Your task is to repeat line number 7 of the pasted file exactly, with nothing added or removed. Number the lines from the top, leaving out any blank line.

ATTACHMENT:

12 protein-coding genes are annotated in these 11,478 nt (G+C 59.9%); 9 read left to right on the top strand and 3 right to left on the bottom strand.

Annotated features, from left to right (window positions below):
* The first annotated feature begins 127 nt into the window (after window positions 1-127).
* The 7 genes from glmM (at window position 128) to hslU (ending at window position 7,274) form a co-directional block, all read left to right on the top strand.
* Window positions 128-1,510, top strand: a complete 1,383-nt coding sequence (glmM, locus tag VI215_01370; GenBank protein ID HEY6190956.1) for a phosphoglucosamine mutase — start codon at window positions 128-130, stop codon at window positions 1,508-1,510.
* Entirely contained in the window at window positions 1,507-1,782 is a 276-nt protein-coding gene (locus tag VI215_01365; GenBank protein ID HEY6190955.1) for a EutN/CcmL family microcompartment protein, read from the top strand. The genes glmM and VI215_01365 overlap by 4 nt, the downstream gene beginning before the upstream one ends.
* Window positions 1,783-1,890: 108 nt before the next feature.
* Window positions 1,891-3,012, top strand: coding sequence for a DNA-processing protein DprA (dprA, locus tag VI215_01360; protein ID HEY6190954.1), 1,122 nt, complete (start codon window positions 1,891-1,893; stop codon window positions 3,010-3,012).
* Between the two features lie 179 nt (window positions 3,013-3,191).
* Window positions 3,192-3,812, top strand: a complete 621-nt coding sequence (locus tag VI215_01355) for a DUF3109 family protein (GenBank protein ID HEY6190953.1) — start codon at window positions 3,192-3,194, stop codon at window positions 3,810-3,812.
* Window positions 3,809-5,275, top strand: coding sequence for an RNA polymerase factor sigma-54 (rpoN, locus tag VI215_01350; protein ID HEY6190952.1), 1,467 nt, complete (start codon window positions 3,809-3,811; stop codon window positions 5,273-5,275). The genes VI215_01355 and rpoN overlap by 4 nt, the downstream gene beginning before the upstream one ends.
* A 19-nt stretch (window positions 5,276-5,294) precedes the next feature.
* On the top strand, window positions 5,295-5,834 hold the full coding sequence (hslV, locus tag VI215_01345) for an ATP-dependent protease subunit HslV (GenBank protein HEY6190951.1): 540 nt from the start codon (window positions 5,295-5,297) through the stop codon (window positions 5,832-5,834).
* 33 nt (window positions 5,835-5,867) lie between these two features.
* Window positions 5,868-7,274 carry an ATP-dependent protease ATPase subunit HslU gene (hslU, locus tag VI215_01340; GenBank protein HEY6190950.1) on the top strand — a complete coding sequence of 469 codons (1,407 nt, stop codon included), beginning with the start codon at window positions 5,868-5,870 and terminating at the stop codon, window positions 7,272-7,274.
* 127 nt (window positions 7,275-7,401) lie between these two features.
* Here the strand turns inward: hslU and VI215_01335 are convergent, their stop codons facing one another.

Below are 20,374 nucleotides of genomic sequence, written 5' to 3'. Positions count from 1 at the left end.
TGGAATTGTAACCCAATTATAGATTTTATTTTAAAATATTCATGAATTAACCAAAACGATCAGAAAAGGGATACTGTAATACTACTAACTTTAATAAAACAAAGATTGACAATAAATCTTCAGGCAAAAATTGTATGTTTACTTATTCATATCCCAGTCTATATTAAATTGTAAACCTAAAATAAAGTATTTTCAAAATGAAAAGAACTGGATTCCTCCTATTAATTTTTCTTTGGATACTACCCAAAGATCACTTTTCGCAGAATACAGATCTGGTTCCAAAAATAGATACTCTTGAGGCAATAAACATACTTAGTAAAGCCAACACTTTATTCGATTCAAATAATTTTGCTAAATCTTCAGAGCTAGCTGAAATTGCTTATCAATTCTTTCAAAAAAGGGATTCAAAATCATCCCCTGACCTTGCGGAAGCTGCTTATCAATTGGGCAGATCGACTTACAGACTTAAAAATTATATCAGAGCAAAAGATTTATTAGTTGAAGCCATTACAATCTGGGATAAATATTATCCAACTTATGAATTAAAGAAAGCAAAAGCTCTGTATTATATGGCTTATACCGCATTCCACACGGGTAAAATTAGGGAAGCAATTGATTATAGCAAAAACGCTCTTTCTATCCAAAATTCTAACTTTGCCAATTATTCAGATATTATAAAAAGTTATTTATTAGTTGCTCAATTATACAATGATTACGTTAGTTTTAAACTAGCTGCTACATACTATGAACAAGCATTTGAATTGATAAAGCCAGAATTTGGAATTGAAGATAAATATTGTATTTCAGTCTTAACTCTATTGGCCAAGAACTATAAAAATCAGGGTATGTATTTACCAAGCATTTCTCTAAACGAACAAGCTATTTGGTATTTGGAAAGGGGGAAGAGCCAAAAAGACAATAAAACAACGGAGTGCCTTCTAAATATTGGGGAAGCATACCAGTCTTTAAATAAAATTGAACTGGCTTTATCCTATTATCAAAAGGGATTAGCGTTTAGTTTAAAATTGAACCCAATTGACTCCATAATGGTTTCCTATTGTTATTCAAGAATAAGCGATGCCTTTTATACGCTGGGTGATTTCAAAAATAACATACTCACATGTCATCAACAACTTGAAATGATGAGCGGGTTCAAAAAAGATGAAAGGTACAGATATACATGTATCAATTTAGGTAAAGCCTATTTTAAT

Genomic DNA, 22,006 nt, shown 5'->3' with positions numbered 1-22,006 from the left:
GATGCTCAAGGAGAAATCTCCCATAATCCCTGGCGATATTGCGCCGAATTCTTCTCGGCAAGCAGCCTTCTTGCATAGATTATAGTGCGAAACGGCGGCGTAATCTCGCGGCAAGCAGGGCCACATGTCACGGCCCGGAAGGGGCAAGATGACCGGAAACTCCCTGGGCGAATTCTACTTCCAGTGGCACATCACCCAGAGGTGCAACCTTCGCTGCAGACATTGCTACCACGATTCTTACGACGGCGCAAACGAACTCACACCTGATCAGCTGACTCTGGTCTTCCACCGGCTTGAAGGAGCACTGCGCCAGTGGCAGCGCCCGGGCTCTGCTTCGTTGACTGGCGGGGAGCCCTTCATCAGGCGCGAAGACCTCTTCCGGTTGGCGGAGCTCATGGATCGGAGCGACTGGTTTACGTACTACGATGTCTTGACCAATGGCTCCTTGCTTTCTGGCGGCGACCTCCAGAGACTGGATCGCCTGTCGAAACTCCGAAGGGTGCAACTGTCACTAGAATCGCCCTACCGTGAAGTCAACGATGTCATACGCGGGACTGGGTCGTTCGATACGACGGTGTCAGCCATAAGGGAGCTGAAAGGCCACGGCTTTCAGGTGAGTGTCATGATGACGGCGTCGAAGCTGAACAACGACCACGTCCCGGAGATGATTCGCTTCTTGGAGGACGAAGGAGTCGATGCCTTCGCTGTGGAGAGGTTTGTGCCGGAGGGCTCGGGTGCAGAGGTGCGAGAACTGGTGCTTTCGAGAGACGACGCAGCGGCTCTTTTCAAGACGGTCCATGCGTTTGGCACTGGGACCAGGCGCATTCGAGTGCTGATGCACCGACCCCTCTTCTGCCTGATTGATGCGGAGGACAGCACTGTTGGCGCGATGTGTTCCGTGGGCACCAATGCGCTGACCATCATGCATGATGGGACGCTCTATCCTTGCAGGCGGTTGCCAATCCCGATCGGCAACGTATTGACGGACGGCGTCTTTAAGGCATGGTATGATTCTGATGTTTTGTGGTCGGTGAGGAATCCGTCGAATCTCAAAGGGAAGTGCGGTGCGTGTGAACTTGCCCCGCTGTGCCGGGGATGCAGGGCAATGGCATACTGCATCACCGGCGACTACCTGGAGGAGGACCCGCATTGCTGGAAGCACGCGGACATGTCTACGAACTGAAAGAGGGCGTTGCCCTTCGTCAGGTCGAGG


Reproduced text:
* Window positions 1,783-1,890: 108 nt before the next feature.